Return to the walled lane and continue in same direction as before. At a fingerpost in front of a fieldgate follow the path as it bears sharp left, downhill and past a golf tee. The path becomes a gravel track. As you descend you will come across a marble obelisk in honour of William Busfield Ferrand who died in 1889. A deputy lieutenant of the West Riding and an MP for Knaresborough and Devonport, he was a leading voice in campaigns for workers' rights and against the harshness of the Poor Law.


Next to it is Lady Blantyre's Rock, a memorial to his second wife which takes the more novel form of a large natural boulder with a sheltered overhang. She used to rest under it on walks around the estate which she designed and planted. Today Lady Blantyre sits discretely and demurely among the bracken - as a carving, of course. An account of her virtues is engraved into a tablet beside the rock. It's quite a long - and weathered - read.


The path runs alongside Coppice Pond which was used as a boating lake by the Ferrands and where today you can feed mallards, coots, moorhens and Canada geese. The oak woodlands of St Ives are home to jays, nuthatches, woodpeckers and at least five species of bat.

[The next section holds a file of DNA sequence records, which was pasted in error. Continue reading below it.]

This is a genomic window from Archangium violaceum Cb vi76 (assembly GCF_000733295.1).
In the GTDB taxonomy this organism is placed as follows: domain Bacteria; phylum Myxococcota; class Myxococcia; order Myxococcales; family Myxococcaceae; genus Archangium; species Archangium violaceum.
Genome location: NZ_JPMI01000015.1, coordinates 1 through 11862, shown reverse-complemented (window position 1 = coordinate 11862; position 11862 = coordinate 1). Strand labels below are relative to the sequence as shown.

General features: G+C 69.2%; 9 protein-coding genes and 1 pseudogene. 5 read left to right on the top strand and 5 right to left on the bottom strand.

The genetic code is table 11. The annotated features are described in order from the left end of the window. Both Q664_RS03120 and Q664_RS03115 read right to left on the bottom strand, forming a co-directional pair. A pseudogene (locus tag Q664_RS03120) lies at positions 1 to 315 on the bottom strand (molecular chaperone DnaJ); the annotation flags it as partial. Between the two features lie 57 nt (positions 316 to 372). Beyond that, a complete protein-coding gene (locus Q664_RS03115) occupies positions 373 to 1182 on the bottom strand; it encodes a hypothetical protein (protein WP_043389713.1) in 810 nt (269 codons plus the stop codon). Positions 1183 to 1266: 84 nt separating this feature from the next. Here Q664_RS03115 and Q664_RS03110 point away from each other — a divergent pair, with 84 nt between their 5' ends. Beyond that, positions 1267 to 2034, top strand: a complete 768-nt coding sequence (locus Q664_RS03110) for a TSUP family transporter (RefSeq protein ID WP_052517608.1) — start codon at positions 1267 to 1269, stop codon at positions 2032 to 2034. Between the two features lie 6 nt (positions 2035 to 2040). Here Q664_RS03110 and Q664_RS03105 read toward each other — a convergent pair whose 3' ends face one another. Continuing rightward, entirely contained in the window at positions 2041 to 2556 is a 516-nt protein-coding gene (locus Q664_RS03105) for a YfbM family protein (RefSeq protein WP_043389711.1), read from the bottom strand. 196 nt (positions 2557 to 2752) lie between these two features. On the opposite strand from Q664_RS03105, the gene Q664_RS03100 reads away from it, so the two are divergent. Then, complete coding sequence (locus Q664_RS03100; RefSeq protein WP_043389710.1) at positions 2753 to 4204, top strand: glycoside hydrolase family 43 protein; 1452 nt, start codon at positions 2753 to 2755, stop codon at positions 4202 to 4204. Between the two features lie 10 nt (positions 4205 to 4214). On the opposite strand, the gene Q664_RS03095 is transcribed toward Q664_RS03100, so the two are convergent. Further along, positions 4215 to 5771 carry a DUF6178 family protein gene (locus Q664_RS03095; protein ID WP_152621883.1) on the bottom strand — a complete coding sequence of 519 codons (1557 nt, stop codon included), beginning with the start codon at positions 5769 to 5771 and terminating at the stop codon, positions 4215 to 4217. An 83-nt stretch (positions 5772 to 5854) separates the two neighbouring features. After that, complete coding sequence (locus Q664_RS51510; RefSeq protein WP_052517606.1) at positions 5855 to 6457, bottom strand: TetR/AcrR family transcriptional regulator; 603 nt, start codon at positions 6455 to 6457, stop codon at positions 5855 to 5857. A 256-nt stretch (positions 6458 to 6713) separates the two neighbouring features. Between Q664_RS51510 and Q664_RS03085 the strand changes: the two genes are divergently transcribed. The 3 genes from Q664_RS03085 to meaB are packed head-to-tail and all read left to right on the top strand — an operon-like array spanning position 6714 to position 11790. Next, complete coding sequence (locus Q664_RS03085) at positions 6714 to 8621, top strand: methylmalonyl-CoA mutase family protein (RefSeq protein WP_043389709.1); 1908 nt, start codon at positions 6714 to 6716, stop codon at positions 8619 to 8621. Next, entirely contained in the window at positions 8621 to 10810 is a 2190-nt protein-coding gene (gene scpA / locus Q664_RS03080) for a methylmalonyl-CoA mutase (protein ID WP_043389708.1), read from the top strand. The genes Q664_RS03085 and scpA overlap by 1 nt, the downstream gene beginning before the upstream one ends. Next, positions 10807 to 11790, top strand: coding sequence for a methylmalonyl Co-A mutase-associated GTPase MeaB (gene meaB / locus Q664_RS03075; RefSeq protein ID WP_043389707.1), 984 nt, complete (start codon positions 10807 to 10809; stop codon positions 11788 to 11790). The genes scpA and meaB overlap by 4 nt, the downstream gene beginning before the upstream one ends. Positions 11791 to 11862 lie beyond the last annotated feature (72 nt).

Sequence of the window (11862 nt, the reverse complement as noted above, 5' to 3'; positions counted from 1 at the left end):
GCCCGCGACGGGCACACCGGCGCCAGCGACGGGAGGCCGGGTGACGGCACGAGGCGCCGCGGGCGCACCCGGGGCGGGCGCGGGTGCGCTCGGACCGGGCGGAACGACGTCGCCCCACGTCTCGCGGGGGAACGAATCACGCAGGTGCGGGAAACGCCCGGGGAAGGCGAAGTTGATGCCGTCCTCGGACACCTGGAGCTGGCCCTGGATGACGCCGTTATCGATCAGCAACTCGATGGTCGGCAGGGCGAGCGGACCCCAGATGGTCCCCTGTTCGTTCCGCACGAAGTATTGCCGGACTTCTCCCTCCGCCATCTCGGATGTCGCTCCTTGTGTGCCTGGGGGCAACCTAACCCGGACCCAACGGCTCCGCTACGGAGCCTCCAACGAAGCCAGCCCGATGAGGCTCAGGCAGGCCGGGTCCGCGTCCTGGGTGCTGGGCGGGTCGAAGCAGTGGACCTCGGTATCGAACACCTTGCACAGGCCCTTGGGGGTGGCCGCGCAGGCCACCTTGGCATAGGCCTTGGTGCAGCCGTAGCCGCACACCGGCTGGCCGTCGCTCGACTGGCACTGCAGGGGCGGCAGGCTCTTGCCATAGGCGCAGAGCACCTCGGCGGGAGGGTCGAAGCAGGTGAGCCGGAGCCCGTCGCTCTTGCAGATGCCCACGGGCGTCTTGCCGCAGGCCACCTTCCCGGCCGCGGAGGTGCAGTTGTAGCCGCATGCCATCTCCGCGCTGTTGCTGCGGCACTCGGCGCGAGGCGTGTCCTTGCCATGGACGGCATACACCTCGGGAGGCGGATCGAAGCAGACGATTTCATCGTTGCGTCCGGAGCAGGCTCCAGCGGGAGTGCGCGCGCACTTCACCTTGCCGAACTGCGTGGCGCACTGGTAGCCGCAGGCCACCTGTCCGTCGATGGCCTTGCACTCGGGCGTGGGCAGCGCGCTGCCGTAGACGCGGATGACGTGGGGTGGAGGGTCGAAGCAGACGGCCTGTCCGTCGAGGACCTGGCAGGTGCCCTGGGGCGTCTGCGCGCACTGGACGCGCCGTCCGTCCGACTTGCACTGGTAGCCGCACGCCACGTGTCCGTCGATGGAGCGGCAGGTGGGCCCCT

Pass through a fieldgate, cross the minor road and continue ahead down a public footpath. As you emerge beside a picnic area and at a fingerpost fork right and sharply downhill. The path bends round to the right then, at a crossroads of paths in front of a cottage, turn left. Just as you think you've passed the last of the carvings, the chilling figure of a faceless hooded monk appears under a tree next to a rope on the other side of the pond.